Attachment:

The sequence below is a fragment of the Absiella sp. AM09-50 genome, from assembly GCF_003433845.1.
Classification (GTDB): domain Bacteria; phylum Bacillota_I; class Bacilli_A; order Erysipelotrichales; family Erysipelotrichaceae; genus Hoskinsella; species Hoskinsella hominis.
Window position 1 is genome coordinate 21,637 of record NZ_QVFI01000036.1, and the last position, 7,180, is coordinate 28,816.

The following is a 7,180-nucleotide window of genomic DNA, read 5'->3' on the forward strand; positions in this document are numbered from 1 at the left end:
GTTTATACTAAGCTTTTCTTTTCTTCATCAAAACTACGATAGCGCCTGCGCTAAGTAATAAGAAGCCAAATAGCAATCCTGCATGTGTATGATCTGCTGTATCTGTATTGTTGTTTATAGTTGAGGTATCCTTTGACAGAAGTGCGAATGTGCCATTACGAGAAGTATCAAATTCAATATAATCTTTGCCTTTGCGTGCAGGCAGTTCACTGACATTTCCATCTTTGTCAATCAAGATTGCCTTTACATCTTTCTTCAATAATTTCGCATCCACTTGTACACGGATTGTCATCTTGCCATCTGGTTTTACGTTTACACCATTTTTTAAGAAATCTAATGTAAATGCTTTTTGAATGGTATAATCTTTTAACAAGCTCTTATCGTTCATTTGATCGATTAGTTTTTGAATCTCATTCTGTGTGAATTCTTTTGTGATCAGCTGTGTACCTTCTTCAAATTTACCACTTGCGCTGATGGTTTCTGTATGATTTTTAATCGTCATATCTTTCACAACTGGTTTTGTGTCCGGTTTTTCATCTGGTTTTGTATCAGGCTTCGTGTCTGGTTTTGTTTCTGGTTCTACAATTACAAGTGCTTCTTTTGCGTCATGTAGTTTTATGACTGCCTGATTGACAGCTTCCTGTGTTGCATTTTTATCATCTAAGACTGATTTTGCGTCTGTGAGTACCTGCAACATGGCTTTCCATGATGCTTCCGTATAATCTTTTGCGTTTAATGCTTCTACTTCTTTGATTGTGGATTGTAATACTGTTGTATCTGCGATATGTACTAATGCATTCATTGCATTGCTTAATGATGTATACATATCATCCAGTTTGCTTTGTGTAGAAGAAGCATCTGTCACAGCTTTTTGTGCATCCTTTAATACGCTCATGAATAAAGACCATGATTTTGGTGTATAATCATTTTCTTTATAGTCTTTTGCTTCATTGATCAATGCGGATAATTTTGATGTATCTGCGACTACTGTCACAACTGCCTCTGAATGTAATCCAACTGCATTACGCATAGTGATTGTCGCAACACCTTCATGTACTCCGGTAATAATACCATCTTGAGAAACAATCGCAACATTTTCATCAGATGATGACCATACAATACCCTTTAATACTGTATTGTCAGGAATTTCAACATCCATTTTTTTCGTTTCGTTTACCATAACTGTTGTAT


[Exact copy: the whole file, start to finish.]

The sequence below is a fragment of the Absiella sp. AM09-50 genome, from assembly GCF_003433845.1.
Classification (GTDB): domain Bacteria; phylum Bacillota_I; class Bacilli_A; order Erysipelotrichales; family Erysipelotrichaceae; genus Hoskinsella; species Hoskinsella hominis.
Window position 1 is genome coordinate 21,637 of record NZ_QVFI01000036.1, and the last position, 7,180, is coordinate 28,816.

The following is a 7,180-nucleotide window of genomic DNA, read 5'->3' on the forward strand; positions in this document are numbered from 1 at the left end:
GTTTATACTAAGCTTTTCTTTTCTTCATCAAAACTACGATAGCGCCTGCGCTAAGTAATAAGAAGCCAAATAGCAATCCTGCATGTGTATGATCTGCTGTATCTGTATTGTTGTTTATAGTTGAGGTATCCTTTGACAGAAGTGCGAATGTGCCATTACGAGAAGTATCAAATTCAATATAATCTTTGCCTTTGCGTGCAGGCAGTTCACTGACATTTCCATCTTTGTCAATCAAGATTGCCTTTACATCTTTCTTCAATAATTTCGCATCCACTTGTACACGGATTGTCATCTTGCCATCTGGTTTTACGTTTACACCATTTTTTAAGAAATCTAATGTAAATGCTTTTTGAATGGTATAATCTTTTAACAAGCTCTTATCGTTCATTTGATCGATTAGTTTTTGAATCTCATTCTGTGTGAATTCTTTTGTGATCAGCTGTGTACCTTCTTCAAATTTACCACTTGCGCTGATGGTTTCTGTATGATTTTTAATCGTCATATCTTTCACAACTGGTTTTGTGTCCGGTTTTTCATCTGGTTTTGTATCAGGCTTCGTGTCTGGTTTTGTTTCTGGTTCTACAATTACAAGTGCTTCTTTTGCGTCATGTAGTTTTATGACTGCCTGATTGACAGCTTCCTGTGTTGCATTTTTATCATCTAAGACTGATTTTGCGTCTGTGAGTACCTGCAACATGGCTTTCCATGATGCTTCCGTATAATCTTTTGCGTTTAATGCTTCTACTTCTTTGATTGTGGATTGTAATACTGTTGTATCTGCGATATGTACTAATGCATTCATTGCATTGCTTAATGATGTATACATATCATCCAGTTTGCTTTGTGTAGAAGAAGCATCTGTCACAGCTTTTTGTGCATCCTTTAATACGCTCATGAATAAAGACCATGATTTTGGTGTATAATCATTTTCTTTATAGTCTTTTGCTTCATTGATCAATGCGGATAATTTTGATGTATCTGCGACTACTGTCACAACTGCCTCTGAATGTAATCCAACTGCATTACGCATAGTGATTGTCGCAACACCTTCATGTACTCCGGTAATAATACCATCTTGAGAAACAATCGCAACATTTTCATCAGATGATGACCATACAATACCCTTTAATACTGTATTGTCAGGAATTTCAACATCCATTTTTTTCGTTTCGTTTACCATAACTGTTGTAT